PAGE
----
Durham police officers have been barred from using fake 911 calls as an excuse to search a person's home after a local police chief learned the tactic was being used to target individuals with outstanding warrants.
"It has recently been brought to my attention that some officers have informed citizens that there has been a 911 hang-up call from their residence in order to obtain consent to enter for the actual purpose of looking for wanted persons on outstanding warrants," Durham Police Chief Jose Lopez said in a memo to his officers last week, North Carolina's Indy Week reported
"Effective immediately no officer will inform a citizen that there has been any call to the emergency communications center, including a hang-up call, when there in fact has been no such call."
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The unscrupulous tactic used by at least one officer came to light during a May 27 court hearing. Officer A.B. Beck had in February arrived at the defendant's home in South-Central Durham, and knocked on her door. He informed her that a 911 hang-up call had emanated from her home, and that he wanted to search the premises to make sure they were secure.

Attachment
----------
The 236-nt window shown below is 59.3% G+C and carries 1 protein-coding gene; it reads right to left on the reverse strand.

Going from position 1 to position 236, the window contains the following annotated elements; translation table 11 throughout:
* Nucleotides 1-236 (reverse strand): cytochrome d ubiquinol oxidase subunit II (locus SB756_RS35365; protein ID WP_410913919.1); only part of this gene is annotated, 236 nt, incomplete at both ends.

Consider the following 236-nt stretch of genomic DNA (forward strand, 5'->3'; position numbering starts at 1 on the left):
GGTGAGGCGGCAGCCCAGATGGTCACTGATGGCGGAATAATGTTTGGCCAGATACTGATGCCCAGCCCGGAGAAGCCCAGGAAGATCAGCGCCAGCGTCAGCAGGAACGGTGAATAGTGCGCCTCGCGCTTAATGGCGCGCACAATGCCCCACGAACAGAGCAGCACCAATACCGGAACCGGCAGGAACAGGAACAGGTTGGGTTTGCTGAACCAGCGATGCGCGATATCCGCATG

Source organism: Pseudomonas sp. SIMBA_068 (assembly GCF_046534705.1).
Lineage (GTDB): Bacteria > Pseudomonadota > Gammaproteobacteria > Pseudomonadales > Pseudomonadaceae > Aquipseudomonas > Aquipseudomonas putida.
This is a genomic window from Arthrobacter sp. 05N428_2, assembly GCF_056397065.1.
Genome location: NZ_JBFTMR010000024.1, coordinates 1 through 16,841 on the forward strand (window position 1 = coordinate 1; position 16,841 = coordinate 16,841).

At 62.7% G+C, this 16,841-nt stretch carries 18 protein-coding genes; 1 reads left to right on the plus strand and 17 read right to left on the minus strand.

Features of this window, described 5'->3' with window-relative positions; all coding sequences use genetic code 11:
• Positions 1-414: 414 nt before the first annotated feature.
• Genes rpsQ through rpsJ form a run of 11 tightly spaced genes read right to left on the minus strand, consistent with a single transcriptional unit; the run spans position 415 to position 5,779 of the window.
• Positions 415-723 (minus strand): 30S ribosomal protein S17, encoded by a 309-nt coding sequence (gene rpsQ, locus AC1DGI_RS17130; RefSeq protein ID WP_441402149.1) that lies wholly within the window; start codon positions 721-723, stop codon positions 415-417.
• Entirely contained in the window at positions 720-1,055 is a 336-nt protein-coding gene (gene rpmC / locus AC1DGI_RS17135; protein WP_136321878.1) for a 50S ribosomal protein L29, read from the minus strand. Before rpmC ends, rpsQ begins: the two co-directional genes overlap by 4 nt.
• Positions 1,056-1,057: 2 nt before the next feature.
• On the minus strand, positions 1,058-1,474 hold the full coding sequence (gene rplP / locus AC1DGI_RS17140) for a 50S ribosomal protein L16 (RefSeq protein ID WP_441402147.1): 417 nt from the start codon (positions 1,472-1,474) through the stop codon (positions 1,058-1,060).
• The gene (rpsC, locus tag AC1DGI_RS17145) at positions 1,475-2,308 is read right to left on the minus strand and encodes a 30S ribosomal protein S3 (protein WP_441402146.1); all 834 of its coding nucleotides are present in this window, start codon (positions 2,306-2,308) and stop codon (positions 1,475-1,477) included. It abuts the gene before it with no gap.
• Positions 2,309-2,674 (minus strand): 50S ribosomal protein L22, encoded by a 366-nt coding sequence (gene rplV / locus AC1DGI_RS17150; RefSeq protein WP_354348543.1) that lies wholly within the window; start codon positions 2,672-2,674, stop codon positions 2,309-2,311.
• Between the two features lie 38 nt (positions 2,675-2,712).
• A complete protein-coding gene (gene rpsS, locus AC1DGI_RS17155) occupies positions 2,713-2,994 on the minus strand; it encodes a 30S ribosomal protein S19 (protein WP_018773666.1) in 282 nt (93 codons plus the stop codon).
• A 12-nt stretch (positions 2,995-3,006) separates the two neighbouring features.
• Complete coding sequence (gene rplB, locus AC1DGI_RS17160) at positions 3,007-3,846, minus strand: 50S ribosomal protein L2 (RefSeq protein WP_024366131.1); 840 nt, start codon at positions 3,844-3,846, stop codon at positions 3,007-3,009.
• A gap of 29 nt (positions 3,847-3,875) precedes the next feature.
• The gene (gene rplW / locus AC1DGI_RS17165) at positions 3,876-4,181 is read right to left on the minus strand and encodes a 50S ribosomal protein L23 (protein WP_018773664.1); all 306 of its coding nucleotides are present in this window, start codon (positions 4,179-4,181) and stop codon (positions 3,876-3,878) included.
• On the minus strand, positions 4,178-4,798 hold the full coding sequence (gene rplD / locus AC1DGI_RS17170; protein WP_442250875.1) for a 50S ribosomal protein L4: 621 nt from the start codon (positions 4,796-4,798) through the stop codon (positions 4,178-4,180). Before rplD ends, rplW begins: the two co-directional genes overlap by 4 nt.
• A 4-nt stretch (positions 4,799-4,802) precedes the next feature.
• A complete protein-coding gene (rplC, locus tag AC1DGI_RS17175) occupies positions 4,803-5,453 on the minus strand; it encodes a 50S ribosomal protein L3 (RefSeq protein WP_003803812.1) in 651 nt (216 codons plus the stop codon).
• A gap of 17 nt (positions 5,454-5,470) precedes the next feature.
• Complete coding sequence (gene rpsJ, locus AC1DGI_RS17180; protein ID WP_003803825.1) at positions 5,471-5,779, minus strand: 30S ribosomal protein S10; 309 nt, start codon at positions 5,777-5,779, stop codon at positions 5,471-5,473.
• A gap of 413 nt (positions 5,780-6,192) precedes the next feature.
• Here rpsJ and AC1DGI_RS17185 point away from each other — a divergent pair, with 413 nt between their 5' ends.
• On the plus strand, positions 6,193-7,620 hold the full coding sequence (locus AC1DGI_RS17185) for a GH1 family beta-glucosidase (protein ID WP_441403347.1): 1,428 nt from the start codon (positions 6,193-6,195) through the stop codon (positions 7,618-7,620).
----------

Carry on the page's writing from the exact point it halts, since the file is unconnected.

The defendant agreed, and allowed the officer in. There he found two marijuana blunt cigarettes and a marijuana nugget grinder, and issued citations to the defendant.
According to the defendant's lawyer, during the hearing, the officer testified that his original intent was to serve a warrant, but didn't produce said warrant. He said that under department policy the 911 ruse was permitted in certain cases.
"You cannot enter someone's house based on a lie," Marcia Morey, chief district judge for Durham County, was quoted saying from the bench.
It was determined the defendant couldn't truly consent when a lie was involved, and the charges were therefore dropped.
It is unclear why or how Beck came to the conclusion that the 911 tactic was acceptable department policy. A police spokesperson said "the department is looking into that."
Durham’s City Manager Tom Bonfield is also looking into the allegations, according to The Washington Times
"If confirmed that this tactic was used, the city manager agrees that it is entirely unacceptable," said a city spokesperson on Bonfield's behalf. "This tactic is not a policy, nor an acceptable practice of the department for any reason."
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